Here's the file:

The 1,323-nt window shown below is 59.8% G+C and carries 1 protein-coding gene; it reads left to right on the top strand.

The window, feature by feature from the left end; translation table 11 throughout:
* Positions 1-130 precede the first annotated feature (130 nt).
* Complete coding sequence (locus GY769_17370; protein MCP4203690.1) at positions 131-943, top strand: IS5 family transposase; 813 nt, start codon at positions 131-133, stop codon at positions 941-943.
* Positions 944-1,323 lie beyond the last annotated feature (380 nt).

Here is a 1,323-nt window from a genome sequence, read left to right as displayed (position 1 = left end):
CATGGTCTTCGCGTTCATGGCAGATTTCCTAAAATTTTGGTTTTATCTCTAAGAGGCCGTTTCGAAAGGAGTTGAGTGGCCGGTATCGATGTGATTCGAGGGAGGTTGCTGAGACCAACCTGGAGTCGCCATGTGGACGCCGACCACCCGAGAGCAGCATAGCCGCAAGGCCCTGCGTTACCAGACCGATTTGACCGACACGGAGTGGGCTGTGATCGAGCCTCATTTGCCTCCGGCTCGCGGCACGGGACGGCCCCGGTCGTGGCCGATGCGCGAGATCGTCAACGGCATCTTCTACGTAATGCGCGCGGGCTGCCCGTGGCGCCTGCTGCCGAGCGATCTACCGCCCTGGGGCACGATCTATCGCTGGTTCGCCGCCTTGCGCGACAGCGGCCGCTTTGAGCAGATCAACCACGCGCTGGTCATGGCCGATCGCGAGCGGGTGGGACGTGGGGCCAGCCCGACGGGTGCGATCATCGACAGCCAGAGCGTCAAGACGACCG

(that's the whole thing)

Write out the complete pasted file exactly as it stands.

The 1,323-nt window shown below is 59.8% G+C and carries 1 protein-coding gene; it reads left to right on the top strand.

The window, feature by feature from the left end; translation table 11 throughout:
* Positions 1-130 precede the first annotated feature (130 nt).
* Complete coding sequence (locus GY769_17370; protein MCP4203690.1) at positions 131-943, top strand: IS5 family transposase; 813 nt, start codon at positions 131-133, stop codon at positions 941-943.
* Positions 944-1,323 lie beyond the last annotated feature (380 nt).

Here is a 1,323-nt window from a genome sequence, read left to right as displayed (position 1 = left end):
CATGGTCTTCGCGTTCATGGCAGATTTCCTAAAATTTTGGTTTTATCTCTAAGAGGCCGTTTCGAAAGGAGTTGAGTGGCCGGTATCGATGTGATTCGAGGGAGGTTGCTGAGACCAACCTGGAGTCGCCATGTGGACGCCGACCACCCGAGAGCAGCATAGCCGCAAGGCCCTGCGTTACCAGACCGATTTGACCGACACGGAGTGGGCTGTGATCGAGCCTCATTTGCCTCCGGCTCGCGGCACGGGACGGCCCCGGTCGTGGCCGATGCGCGAGATCGTCAACGGCATCTTCTACGTAATGCGCGCGGGCTGCCCGTGGCGCCTGCTGCCGAGCGATCTACCGCCCTGGGGCACGATCTATCGCTGGTTCGCCGCCTTGCGCGACAGCGGCCGCTTTGAGCAGATCAACCACGCGCTGGTCATGGCCGATCGCGAGCGGGTGGGACGTGGGGCCAGCCCGACGGGTGCGATCATCGACAGCCAGAGCGTCAAGACGACCG